On Monday night Fernando Tatis Jr. sent one to the seats. It had been the second time that game, and his 11th of the season. The most electric and exciting player in baseball had done it again. For years, playing on the West Coast has been used as an excuse to say you can’t market a particular player, but here’s Tatis lighting up everyone’s Twitter feed for the millionth time this season doing it for the San Diego Padres – a team which has perennially lagged behind the Dodgers.
Fernando Tatis Jr. smacked a grand slam on a 3-0 count with a big lead, leading to criticism from both managers.
What do you think about this unwritten rule in baseball?
🎥 @MLB #PadresTwitterpic.twitter.com/55rX1bL4Qm
— The Athletic MLB (@TheAthleticMLB) August 18, 2020
The thing is, not everyone was thrilled. Texas manager Chris Woodward wept that Tatis dunked on his Rangers. Tatis’ own manager even joined in on throwing his player right under the bus. This came after the Rangers had their pitchers throw at the Padres. Tatis’ manager – a man who is supposed to lead his team – would rather go after his star than the guys who wanted to hurt his players.
Apparently some unwritten rule that literally does not exist outside of the complaints of the same boomers and dinosaurs who tout batting average to measure success, are attempting to hijack one of the more important rises of a player that we’ve seen in a while. Without the Aaron Judges, Juan Sotos and Tatises of the world being so damn cool, what we have is a sport led by a stale superstar in Mike Trout that is more invested in the weather than helping to grow the game that has given him so much.
If there is anything that we have learned about the NBA it’s that the focus on individuality has made a player like Zion Williamson who plays for the New Orleans Pelicans cool in every time zone in the world. Think about where LeBron started out? He became a household brand in Cleveland because basketball allows players to be themselves. For whatever reason though, the gatekeepers of MLB haven’t seen this. Everybody has to be in line and as lame and gray as the clouds that Trout fawns over.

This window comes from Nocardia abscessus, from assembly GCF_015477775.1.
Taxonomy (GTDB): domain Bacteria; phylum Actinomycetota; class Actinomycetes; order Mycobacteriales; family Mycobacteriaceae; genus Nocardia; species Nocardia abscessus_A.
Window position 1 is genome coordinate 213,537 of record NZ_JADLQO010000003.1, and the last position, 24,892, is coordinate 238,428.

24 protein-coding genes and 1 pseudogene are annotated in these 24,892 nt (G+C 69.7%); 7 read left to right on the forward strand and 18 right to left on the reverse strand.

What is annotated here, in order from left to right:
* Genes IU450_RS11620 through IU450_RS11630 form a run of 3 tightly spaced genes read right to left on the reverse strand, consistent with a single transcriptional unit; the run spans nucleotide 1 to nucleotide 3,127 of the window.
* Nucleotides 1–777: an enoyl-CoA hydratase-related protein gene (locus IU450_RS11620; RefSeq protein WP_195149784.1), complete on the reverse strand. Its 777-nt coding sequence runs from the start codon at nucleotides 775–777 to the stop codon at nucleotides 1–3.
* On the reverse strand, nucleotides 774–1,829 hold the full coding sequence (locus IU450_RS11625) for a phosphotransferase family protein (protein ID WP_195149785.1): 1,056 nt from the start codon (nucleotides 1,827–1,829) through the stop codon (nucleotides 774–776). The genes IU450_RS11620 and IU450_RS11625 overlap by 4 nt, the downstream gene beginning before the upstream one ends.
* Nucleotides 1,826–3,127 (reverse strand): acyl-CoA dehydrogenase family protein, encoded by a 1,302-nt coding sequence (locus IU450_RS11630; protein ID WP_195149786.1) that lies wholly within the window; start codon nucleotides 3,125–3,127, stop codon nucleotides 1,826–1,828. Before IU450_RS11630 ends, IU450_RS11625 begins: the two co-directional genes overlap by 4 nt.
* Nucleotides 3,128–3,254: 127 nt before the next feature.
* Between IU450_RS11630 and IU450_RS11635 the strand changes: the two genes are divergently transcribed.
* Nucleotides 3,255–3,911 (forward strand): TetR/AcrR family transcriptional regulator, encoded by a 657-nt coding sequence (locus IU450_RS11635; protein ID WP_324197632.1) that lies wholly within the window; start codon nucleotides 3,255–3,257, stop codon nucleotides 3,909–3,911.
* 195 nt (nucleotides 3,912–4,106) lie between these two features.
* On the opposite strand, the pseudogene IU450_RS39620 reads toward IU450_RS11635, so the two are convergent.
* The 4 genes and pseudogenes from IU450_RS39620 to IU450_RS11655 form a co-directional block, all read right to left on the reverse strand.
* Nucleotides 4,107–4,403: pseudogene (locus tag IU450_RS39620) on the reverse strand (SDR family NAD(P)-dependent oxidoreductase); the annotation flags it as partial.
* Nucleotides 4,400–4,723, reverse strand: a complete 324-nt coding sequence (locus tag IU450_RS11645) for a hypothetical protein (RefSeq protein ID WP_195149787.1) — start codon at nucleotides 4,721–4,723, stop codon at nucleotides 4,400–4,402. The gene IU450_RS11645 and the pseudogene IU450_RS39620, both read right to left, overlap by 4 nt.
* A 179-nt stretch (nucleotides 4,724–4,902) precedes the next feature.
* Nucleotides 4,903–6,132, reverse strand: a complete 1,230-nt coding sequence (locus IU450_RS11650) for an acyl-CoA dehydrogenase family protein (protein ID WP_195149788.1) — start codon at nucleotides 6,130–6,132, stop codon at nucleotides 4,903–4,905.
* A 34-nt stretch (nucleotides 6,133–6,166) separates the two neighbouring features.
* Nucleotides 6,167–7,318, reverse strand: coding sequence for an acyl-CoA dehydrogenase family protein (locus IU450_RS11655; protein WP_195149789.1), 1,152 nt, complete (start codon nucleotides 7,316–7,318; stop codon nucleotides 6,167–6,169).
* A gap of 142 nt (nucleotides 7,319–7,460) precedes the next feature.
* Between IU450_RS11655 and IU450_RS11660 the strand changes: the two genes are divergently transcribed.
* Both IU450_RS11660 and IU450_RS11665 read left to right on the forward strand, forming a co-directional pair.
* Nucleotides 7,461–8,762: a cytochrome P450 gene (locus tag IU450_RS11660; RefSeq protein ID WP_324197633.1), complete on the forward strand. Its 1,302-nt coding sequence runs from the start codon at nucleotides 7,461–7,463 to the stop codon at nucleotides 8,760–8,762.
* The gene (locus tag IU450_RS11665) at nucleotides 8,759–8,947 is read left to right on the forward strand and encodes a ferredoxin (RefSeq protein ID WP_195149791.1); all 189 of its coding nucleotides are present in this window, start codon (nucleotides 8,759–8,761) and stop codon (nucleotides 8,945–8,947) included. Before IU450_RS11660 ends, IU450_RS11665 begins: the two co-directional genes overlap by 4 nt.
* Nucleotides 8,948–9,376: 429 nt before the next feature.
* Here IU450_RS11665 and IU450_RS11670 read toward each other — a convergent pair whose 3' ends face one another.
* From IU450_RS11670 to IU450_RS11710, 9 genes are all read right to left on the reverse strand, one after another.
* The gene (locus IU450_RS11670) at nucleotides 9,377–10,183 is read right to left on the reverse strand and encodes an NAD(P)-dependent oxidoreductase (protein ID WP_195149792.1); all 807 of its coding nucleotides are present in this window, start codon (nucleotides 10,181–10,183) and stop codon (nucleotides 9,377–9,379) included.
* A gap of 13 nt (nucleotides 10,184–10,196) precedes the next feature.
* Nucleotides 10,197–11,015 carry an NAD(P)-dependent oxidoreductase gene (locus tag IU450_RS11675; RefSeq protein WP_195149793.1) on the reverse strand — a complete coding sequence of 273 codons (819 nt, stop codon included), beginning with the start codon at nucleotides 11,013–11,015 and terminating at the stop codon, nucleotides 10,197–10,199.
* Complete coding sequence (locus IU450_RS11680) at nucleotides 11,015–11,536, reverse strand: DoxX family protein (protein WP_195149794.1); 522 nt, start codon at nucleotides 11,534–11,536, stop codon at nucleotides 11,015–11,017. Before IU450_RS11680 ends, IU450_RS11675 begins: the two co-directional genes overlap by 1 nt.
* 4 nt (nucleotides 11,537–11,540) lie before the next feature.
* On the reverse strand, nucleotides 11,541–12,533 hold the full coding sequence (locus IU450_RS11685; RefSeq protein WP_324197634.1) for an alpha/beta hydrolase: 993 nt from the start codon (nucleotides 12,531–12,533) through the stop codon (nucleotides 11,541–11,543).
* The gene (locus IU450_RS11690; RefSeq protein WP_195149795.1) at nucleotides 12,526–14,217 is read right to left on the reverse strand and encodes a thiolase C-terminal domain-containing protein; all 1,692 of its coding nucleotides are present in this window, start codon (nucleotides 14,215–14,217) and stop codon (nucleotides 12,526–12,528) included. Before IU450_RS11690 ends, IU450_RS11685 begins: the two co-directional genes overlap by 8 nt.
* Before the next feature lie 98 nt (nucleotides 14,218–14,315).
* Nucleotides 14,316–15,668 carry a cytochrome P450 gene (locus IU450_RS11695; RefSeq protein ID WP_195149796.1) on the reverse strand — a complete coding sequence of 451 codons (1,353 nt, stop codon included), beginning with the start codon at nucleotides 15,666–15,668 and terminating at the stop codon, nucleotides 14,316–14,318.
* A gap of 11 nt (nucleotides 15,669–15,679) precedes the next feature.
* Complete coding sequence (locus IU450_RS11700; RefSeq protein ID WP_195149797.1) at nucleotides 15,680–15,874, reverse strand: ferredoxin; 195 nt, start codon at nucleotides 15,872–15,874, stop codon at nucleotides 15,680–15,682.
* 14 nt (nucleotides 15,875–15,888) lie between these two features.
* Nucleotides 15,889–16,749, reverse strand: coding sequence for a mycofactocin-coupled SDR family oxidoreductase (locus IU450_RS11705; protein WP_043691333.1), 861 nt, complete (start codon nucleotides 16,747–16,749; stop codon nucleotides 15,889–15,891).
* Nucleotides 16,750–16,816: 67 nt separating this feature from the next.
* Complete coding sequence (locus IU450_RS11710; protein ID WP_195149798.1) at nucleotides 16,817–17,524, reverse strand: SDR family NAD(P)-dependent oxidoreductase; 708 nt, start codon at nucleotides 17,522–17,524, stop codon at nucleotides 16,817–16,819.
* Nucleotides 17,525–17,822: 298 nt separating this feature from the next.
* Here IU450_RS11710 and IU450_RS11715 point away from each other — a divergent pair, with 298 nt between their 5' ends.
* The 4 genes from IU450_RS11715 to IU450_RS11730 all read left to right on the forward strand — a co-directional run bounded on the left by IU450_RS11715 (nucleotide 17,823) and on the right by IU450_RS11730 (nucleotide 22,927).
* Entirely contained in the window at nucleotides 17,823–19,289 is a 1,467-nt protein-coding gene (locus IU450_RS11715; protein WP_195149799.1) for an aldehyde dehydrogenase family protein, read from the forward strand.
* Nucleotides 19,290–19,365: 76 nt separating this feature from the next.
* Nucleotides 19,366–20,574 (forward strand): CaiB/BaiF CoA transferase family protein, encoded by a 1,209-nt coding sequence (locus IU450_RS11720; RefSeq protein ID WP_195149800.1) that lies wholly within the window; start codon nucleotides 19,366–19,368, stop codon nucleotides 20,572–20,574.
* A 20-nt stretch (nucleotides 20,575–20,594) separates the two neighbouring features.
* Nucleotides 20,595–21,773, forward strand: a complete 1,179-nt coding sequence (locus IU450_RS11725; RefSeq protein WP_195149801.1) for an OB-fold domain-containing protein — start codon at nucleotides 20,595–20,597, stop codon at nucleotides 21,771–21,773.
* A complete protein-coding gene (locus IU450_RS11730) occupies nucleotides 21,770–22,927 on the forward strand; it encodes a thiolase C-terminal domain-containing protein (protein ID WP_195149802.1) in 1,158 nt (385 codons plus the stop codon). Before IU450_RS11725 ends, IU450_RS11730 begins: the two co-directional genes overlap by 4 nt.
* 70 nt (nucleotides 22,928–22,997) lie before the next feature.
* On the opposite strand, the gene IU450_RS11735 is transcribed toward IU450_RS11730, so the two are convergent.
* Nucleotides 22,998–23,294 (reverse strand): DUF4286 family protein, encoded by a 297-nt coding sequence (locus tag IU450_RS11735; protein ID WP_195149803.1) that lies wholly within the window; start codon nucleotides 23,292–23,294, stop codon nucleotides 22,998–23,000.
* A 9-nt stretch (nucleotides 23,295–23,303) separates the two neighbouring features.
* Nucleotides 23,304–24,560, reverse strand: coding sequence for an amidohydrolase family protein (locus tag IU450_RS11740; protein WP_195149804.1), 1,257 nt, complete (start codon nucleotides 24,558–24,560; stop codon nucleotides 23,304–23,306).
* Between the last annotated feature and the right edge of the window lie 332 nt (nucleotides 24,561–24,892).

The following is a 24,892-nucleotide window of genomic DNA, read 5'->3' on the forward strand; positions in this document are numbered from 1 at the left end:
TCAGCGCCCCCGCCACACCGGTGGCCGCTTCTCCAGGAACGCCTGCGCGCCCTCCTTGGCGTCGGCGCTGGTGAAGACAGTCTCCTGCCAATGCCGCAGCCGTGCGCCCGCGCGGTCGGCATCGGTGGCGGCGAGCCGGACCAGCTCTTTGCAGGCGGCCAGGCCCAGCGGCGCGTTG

Maybe one of the worst parts in all this is Eric Hosmer. Hosmer walked over to the Rangers bench and told them that he’d “handle” the situation that really wasn’t a situation at all. Hosmer then slouched over to Tatis and “let him know how it’s done.” Keep in mind that, while Eric Hosmer is a veteran, he’s also one of the worst people to be talking to Tatis about anything.
Love it, Eric Hosmer. Tatis was wrong in pimping the grand slam #RTG pic.twitter.com/o0VCVUqjmd
— 4c (@pete4c) August 18, 2020
Here’s a guy who made his money and quite literally hasn’t done much in his attempts to swing at any pitches – be it 3-0 or any other count. Since becoming a Padre, Hosmer has a -.1 WAR, 95 wRC+, an abominable AVG Exit Velo of 89.7 MPH as well as an even more abominable .317 OBP and .418 SLG. On top of this, his defense has been extremely poor. According to Baseball Savant, he was in the bottom 41% of Outs Above AVG at first in 2018 and an atrocious bottom 8% of OAA in 2019. Hosmer walks to the plate and nothing happens, and he’s telling a kid who is making everything happen to come closer to his washed level. In what way is that good for anybody?
Are we rooting for more Eric Hosmers and less highlights? If that’s the case then baseball really is doomed.
Baseball likes to tout the motto “Let The Kids Play” but the second they decide to play, they go after them. They go after Tatis for being productive. They go after Tim Anderson for making things fun. The gatekeepers even weep over Joe Kelly for making funny faces.
Why even tell the kids to “play” if you want them to be that boring, cloud chasing superstar? If that’s what they want then say it. Baseball can’t complain that the game isn’t growing, though.
If baseball wants to take the next step, then the first thing we need to do is let the asteroid crash down on the dinosaurs who gatekeep it. They need to go. Whatever’s left of them need to become fossilized.